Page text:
Title:
GEOTHERMAL HYBRID HEAT EXCHANGE SYSTEM
Kind Code:
A1


Abstract:
A geothermal hybrid heat exchange system is provided. The system includes a heat pump having a first fluid port and a second fluid port, a fluid reservoir, and at least one earth loop. A first end of the earth loop is connected to the first fluid port of the heat pump and the second fluid port of the heat pump and the second end of the earth loop are coupled in fluid communication with the reservoir so that fluid in the reservoir passes through the earth loop and the heat pump during heating/cooling operation of the heat pump.



Inventors:
Johnson, James R. (Chandler, AZ, US)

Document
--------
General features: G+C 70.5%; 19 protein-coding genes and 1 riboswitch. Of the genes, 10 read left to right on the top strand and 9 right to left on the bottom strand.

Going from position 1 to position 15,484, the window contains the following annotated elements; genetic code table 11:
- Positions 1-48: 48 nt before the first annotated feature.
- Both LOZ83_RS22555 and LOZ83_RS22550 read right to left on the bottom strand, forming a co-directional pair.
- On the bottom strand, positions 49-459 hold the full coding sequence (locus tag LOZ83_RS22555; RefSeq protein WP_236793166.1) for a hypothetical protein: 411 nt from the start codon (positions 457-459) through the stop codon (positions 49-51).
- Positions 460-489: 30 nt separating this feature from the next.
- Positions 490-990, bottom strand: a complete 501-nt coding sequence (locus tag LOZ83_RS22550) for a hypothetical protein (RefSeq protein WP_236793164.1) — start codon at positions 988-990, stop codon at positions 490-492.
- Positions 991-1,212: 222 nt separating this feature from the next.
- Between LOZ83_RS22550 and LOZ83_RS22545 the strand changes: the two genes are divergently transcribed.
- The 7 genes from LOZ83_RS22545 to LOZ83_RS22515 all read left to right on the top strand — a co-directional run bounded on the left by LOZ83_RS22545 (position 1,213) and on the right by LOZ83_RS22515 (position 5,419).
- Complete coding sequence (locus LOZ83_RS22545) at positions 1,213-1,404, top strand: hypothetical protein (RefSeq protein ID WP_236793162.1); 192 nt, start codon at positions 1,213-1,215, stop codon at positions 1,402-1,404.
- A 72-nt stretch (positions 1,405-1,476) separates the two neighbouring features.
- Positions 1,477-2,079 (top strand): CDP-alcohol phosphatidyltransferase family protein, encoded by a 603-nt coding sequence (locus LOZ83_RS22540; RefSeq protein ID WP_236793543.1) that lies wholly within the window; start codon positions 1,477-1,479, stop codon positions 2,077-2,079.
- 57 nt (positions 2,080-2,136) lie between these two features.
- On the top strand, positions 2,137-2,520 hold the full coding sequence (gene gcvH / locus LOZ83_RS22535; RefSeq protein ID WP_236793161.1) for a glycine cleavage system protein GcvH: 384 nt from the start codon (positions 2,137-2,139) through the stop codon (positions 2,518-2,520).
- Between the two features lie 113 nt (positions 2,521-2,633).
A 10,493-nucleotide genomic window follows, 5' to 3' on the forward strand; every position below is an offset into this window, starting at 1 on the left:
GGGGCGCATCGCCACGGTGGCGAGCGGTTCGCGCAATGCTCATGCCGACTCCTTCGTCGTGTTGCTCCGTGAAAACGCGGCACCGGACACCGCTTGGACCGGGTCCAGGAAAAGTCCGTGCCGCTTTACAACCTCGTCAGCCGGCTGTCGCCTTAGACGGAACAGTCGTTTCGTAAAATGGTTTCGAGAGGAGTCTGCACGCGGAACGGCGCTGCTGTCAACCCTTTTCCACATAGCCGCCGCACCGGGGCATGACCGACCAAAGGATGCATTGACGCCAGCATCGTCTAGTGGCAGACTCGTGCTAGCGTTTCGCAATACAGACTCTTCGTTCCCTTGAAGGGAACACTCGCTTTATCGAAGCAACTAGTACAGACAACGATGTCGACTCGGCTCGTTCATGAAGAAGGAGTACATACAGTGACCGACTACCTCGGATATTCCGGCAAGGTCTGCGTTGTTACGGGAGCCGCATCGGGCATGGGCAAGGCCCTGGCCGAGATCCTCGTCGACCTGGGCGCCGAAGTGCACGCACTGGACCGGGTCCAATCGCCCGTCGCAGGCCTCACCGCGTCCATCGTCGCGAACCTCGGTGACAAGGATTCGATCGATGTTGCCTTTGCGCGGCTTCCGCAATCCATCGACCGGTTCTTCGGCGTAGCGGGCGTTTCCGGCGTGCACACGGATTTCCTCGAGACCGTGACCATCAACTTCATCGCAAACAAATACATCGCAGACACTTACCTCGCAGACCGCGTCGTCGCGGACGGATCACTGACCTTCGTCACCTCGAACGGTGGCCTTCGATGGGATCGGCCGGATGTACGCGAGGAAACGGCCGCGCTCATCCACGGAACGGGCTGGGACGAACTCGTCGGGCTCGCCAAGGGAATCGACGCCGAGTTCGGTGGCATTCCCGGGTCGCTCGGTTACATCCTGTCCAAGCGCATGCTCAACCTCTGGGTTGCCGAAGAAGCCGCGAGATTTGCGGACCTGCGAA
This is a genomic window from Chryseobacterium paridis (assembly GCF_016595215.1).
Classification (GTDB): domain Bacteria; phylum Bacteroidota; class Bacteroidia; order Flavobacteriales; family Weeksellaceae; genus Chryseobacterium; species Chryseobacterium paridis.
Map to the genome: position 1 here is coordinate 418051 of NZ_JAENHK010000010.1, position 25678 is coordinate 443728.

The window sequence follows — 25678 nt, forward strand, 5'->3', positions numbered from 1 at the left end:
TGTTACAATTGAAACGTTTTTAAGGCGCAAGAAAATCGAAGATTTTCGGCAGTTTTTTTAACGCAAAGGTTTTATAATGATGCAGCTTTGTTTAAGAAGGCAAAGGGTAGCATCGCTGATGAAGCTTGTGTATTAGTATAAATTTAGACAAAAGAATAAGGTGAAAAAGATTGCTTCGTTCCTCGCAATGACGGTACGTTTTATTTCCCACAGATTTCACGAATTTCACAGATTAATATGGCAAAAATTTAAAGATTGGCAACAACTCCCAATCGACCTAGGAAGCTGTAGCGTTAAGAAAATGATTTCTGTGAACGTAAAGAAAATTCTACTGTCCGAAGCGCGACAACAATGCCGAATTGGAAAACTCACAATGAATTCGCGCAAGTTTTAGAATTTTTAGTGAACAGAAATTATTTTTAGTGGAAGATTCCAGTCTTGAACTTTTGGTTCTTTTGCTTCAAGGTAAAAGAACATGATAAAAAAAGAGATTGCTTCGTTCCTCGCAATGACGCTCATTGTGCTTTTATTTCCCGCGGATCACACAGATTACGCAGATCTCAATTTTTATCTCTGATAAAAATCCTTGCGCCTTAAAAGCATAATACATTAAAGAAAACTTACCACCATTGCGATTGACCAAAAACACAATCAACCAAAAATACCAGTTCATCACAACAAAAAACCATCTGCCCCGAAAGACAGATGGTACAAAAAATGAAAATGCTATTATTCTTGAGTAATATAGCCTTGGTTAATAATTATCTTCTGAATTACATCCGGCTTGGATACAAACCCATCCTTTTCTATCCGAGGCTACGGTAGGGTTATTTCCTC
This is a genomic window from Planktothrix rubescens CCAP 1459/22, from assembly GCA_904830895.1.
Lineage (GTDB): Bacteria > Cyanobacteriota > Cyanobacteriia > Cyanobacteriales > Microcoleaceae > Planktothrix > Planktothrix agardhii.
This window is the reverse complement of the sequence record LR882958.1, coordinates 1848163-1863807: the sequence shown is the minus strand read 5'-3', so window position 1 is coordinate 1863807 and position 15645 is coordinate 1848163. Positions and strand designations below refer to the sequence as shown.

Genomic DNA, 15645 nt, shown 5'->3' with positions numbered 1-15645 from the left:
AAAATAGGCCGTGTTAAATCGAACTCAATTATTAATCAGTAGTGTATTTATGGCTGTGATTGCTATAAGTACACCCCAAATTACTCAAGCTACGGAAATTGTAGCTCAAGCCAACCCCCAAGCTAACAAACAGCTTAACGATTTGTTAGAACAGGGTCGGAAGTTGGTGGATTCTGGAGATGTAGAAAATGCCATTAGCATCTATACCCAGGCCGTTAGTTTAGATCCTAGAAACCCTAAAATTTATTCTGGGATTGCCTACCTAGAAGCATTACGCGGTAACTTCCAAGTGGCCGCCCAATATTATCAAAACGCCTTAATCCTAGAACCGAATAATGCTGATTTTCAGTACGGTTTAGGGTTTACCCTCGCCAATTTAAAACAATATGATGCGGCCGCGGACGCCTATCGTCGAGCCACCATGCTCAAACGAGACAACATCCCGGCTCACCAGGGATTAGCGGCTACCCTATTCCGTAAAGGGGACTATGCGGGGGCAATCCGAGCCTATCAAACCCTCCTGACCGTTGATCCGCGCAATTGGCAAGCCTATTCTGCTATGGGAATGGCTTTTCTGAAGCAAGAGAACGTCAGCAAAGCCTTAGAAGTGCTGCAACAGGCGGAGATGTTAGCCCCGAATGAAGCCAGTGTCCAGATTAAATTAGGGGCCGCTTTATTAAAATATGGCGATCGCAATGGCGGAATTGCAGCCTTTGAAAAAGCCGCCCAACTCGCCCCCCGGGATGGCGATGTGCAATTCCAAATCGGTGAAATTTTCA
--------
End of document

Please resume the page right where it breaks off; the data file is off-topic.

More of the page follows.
Johnson, Jason R. (Spokane, WA, US)
Application Number:
12/504240
Publication Date:
02/18/2010
Filing Date:
07/16/2009
Primary Class:
International Classes:
F24J3/08
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Primary Examiner:
COX, ALEXIS K
Attorney, Agent or Firm:
ROBERT A. PARSONS (Scottsdale, AZ, US)
Claims:
1. A geothermal hybrid heat exchange system comprising: a heat pump having a first fluid port and a second fluid port; a fluid reservoir; and at least one earth loop having first and second ends, the first end being connected to the first fluid port of the heat pump, and the second fluid port of the heat pump and the second end of the at least one earth loop coupled in fluid communication with the reservoir so that fluid in the reservoir passes through the earth loop and the heat pump during heating/cooling operation of the heat pump.